Over the past few months, I have received a number of requests for a study undertaken during 2008 in which I investigated secondary needle exchange in Leeds (UK). It appears that this continues to be an area of interest. Copies of this study are available [free of charge] and requests can be made at the bottom of this page. Following is a summary of this research.
‘An Exploratory Study of the Role of Social Networks in Accessing Injecting Equipment and the Implications for Harm Reduction Interventions.’
Objective: Tackling the transmission of blood-borne viruses by ensuring access to sterile injecting equipment is both a public health priority and strategic government target in the U.K. In Leeds, needle exchange services provide sterile injecting equipment through pharmacies and specialist harm reduction services. This study draws upon contextual data to provide an insight into accessibility of existing needle exchange services, risk behaviour, social surveillance and the role of social networks in enabling access to a hidden population of injecting drug and steroid users. The implications for harm reduction interventions that target IDUs in terms of affording anonymity, convenience and ease of access is discussed.
Methods: Qualitative data were collected using a semi- structured interview schedule and then analysed thematically. IDUs from specific sub-groups were interviewed to gain insight into the networks that they belonged to and evaluate the level of access to injecting equipment as well as the existence of secondary needle exchange networks. A maximum variation approach was employed in order to assess a broad an array of narratives from each of the participant’s as possible. This approach employed a convenience sampling method where willing participants were recruited from attendees at the static specialist harm reduction services in addition to the needle exchange vans that provide outreach services across the city.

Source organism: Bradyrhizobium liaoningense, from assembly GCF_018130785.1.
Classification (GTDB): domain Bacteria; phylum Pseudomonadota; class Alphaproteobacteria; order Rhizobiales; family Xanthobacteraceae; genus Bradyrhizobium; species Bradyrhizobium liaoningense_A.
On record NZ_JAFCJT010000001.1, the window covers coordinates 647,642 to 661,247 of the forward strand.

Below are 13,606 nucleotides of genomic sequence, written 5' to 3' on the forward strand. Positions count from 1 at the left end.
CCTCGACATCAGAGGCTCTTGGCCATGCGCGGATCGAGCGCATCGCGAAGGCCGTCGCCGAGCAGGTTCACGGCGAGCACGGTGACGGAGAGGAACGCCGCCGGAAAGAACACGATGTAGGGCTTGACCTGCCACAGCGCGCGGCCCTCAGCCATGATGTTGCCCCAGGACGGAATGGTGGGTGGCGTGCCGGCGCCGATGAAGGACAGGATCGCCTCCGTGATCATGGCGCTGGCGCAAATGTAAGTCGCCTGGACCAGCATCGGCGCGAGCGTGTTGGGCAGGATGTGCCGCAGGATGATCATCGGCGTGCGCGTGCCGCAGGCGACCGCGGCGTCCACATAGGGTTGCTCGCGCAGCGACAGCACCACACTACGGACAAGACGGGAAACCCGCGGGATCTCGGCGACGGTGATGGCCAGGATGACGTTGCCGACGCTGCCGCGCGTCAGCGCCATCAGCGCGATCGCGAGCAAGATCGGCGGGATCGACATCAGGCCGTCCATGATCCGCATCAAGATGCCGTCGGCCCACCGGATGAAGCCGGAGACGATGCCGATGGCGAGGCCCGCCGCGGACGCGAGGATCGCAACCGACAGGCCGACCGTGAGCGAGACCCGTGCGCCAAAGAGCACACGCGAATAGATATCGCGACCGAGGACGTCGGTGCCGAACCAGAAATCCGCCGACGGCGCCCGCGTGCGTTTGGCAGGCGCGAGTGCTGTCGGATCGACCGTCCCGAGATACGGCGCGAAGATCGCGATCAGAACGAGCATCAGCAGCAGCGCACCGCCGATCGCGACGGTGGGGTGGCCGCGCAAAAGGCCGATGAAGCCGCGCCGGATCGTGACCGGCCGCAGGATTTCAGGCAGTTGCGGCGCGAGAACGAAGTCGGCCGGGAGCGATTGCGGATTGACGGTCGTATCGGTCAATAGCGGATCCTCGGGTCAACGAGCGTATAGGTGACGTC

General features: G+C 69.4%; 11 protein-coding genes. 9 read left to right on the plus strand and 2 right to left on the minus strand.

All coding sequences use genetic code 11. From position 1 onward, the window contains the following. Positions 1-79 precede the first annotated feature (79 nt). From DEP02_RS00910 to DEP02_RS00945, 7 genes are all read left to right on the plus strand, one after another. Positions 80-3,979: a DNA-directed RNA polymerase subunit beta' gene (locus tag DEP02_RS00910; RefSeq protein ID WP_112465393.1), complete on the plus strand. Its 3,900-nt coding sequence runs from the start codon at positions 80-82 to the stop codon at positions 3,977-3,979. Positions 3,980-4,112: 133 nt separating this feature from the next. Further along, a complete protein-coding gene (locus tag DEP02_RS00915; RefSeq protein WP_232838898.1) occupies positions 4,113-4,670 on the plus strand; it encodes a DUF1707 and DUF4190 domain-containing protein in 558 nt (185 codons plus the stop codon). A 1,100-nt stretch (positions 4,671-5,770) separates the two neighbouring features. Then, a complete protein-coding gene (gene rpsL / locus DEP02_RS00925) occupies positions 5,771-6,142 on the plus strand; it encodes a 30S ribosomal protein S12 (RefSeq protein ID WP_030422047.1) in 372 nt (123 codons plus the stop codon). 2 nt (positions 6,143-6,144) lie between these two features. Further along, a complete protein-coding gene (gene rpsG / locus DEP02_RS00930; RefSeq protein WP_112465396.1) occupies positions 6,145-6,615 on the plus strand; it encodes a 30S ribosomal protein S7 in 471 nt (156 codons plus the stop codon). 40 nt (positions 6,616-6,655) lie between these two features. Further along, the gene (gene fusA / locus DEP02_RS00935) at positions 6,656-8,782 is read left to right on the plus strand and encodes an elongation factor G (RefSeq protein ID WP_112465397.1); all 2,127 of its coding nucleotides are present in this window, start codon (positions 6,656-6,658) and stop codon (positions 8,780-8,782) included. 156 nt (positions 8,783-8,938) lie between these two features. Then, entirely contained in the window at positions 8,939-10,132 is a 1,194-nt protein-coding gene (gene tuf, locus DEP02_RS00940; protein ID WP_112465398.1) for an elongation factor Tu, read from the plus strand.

Results: The findings of this study identify the difficulties that both the participants and other IDUs in their networks experience in terms of accessing needle exchange services due to operating times, location and issues of social surveillance. A key finding that distinguishes this research from other studies is the secondary provision of injecting equipment to a hidden networks.
Below are the slides from the presentation of this research paper given at the National Conference on Injecting Drug Use in Glasgow (2009)